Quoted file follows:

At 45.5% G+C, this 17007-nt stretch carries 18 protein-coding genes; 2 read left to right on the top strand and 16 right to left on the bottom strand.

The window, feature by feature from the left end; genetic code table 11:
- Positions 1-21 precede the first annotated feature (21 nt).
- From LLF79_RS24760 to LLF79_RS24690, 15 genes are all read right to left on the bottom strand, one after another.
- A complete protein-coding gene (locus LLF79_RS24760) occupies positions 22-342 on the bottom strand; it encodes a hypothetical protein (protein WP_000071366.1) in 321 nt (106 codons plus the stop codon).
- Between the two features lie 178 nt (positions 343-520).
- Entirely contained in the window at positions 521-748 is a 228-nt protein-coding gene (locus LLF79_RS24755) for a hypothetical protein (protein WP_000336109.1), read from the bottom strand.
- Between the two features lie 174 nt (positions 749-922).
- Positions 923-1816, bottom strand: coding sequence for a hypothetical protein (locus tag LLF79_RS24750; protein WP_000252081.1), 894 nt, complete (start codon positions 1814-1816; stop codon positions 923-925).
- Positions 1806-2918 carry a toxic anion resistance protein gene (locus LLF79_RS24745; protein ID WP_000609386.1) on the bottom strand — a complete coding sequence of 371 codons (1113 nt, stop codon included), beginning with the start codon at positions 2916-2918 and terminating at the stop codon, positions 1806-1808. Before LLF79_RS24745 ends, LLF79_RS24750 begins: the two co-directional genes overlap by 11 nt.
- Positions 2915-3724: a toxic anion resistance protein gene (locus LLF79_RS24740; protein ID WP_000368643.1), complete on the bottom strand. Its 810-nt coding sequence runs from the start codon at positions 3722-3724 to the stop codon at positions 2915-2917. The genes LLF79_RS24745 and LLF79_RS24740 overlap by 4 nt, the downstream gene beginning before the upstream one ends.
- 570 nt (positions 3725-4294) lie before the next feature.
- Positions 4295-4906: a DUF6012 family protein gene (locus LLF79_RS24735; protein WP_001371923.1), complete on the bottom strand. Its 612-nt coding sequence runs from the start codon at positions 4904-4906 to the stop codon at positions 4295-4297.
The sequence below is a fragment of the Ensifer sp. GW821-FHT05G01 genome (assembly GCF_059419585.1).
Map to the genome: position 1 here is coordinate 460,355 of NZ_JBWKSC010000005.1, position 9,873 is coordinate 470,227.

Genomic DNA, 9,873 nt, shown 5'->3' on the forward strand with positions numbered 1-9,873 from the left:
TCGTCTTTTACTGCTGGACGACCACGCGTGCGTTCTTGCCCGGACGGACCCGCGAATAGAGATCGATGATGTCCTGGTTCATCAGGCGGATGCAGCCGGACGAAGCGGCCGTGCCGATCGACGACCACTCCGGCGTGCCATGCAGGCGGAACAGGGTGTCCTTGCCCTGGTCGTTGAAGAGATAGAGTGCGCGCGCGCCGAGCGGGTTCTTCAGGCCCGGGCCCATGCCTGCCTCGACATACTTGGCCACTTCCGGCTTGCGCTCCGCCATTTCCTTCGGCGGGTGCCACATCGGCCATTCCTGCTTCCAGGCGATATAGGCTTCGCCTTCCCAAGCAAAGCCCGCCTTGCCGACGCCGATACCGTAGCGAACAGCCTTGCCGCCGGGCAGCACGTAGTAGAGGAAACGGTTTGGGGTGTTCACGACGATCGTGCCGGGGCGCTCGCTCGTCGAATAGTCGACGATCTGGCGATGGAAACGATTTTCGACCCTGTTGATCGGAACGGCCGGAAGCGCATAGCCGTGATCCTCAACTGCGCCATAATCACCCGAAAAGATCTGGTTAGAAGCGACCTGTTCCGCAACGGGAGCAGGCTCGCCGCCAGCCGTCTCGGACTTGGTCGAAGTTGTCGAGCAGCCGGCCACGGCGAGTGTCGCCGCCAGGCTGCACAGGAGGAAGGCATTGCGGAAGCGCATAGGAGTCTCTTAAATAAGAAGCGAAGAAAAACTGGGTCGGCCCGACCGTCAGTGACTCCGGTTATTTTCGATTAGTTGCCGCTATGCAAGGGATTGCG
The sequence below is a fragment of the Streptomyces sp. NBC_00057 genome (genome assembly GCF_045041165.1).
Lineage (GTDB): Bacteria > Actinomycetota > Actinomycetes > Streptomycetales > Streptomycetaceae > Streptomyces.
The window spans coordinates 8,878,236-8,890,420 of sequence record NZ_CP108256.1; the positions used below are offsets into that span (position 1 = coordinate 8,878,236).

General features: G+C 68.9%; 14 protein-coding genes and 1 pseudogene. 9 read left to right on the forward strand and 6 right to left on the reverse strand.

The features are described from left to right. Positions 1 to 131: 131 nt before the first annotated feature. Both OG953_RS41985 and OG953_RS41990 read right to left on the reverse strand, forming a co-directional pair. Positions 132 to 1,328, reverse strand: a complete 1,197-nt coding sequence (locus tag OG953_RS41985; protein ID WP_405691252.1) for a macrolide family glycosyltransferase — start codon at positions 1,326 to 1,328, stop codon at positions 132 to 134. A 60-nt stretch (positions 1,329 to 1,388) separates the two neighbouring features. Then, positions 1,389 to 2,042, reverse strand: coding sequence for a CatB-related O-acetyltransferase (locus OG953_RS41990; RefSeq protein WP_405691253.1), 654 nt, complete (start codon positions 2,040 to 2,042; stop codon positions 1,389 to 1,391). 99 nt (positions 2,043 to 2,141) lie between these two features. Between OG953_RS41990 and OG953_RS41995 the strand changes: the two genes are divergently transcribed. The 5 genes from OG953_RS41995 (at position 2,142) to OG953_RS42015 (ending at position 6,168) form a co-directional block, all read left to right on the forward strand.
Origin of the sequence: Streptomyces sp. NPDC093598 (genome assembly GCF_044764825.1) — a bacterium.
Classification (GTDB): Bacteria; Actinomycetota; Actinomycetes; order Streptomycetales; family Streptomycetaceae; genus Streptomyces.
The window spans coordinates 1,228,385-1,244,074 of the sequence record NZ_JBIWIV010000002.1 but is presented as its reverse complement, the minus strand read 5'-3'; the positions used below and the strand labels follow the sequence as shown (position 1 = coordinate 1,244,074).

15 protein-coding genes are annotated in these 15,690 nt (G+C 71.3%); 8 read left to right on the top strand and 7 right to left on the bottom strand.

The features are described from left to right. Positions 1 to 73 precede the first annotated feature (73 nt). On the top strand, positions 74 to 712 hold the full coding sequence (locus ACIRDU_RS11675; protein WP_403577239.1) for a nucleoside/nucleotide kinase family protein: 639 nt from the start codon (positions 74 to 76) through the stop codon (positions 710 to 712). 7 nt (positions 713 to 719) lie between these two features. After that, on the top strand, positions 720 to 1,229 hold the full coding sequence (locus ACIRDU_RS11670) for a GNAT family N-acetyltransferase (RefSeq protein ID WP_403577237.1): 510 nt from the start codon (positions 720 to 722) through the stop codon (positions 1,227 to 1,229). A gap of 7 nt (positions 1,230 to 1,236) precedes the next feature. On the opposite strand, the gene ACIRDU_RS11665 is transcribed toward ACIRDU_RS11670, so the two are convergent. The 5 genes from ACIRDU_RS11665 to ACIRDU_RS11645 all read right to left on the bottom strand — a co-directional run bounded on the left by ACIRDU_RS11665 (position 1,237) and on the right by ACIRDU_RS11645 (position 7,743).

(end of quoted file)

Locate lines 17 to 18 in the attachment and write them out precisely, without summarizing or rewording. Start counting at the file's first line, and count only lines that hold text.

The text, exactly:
TCGTCTTTTACTGCTGGACGACCACGCGTGCGTTCTTGCCCGGACGGACCCGCGAATAGAGATCGATGATGTCCTGGTTCATCAGGCGGATGCAGCCGGACGAAGCGGCCGTGCCGATCGACGACCACTCCGGCGTGCCATGCAGGCGGAACAGGGTGTCCTTGCCCTGGTCGTTGAAGAGATAGAGTGCGCGCGCGCCGAGCGGGTTCTTCAGGCCCGGGCCCATGCCTGCCTCGACATACTTGGCCACTTCCGGCTTGCGCTCCGCCATTTCCTTCGGCGGGTGCCACATCGGCCATTCCTGCTTCCAGGCGATATAGGCTTCGCCTTCCCAAGCAAAGCCCGCCTTGCCGACGCCGATACCGTAGCGAACAGCCTTGCCGCCGGGCAGCACGTAGTAGAGGAAACGGTTTGGGGTGTTCACGACGATCGTGCCGGGGCGCTCGCTCGTCGAATAGTCGACGATCTGGCGATGGAAACGATTTTCGACCCTGTTGATCGGAACGGCCGGAAGCGCATAGCCGTGATCCTCAACTGCGCCATAATCACCCGAAAAGATCTGGTTAGAAGCGACCTGTTCCGCAACGGGAGCAGGCTCGCCGCCAGCCGTCTCGGACTTGGTCGAAGTTGTCGAGCAGCCGGCCACGGCGAGTGTCGCCGCCAGGCTGCACAGGAGGAAGGCATTGCGGAAGCGCATAGGAGTCTCTTAAATAAGAAGCGAAGAAAAACTGGGTCGGCCCGACCGTCAGTGACTCCGGTTATTTTCGATTAGTTGCCGCTATGCAAGGGATTGCG
The sequence below is a fragment of the Streptomyces sp. NBC_00057 genome (genome assembly GCF_045041165.1).